Volvo
CAR Corporation and its parent Ford Motor Company say they are making progress
with their collaborative four-point seat belt project.

The Sweden-based development team is headed by Volvo’s senior safety engineer
Christer Gustafsson and Ford safety technical specialist David Wagner.

The advantages of a four-point seat belt are that they distribute the crash
forces over more of the chest which reduces the pressure on the rib cage, heart
and lungs.

They also help hold the occupant in place during crashes that put limitations
on today’s belt designs.

Two new styles are being evaluated: the ‘X4’ design and the ‘V4’
design. Both have the same objective yet with different and unique solutions.

The X4 system uses a standard three-point belt plus a single belt that comes
over the shoulder, down across the torso and attaches near the lap belt buckle.

The V4 is a modified design with its design roots in car racing.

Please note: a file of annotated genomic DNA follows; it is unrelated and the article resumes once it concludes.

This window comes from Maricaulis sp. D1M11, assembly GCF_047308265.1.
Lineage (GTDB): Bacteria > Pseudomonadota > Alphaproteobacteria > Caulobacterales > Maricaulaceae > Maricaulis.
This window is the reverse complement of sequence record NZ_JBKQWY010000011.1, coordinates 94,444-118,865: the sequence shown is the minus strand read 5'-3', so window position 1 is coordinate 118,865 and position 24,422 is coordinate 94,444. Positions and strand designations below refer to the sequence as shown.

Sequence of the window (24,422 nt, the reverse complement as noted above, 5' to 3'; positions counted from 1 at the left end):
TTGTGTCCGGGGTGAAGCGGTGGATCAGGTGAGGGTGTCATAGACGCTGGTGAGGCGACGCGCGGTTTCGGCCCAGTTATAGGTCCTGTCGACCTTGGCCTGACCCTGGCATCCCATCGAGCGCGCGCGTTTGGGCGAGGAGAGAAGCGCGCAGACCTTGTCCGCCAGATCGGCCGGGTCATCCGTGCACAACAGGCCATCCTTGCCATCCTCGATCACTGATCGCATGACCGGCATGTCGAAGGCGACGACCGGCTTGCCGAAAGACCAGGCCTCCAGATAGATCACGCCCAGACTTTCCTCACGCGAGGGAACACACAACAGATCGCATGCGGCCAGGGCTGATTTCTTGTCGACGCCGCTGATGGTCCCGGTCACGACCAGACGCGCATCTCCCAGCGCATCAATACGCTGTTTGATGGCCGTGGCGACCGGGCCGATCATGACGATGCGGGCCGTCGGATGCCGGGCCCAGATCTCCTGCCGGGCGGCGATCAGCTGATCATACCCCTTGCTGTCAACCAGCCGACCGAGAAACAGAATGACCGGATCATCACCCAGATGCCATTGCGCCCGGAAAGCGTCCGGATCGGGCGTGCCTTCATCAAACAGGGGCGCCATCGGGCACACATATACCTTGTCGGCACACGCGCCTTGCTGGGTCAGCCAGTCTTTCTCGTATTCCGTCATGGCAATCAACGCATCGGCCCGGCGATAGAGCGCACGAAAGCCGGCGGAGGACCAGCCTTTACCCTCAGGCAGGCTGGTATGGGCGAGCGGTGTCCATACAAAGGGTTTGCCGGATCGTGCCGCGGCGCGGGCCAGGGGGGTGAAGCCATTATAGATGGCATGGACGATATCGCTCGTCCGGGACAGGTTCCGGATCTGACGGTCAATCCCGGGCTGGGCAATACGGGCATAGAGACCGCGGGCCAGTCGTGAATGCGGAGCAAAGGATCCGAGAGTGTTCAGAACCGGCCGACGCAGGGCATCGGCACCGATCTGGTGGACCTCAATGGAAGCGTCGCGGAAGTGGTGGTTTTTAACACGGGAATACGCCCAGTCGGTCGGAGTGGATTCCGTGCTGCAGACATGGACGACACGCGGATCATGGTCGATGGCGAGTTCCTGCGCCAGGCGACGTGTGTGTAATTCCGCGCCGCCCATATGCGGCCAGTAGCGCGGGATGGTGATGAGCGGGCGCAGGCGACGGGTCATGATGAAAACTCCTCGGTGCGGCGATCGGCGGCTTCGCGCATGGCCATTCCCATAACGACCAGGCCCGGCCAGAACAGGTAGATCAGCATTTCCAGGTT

The developers say that occupant fitting is as simple as putting on a backpack
-‘over the shoulder/over the shoulder and click’.

Both designs have shown to be effective in rollover and side impacts during
laboratory tests.

One major unknown about four-point belts is how users would accept them.

“During the Detroit International Auto Show we asked show attendees to
assess ease of use and comfort for both styles,” Wagner said.

“This was perhaps the first use of a motor show to conduct one-on-one
safety research. We were very eager to watch people’s reactions and discuss
their concerns. “Consumers were very excited about the prospects of additional
safety benefits from the four-point belt. We’re still weighing the advantages
of both designs.”

He added that a few engineering challenges remain, however, but did not elaborate.

“I believe we’ll have something in the next three years that meets the
expectations of our engineering teams and, of course, those of our customers,”
said Gustafsson.

“In the near future, we will be entering into discussions with regulatory
agencies around the world including the U.S. National Highway Traffic Safety
Administration (NHTSA) to discuss our findings and the regulatory implications
of four-point belts.”










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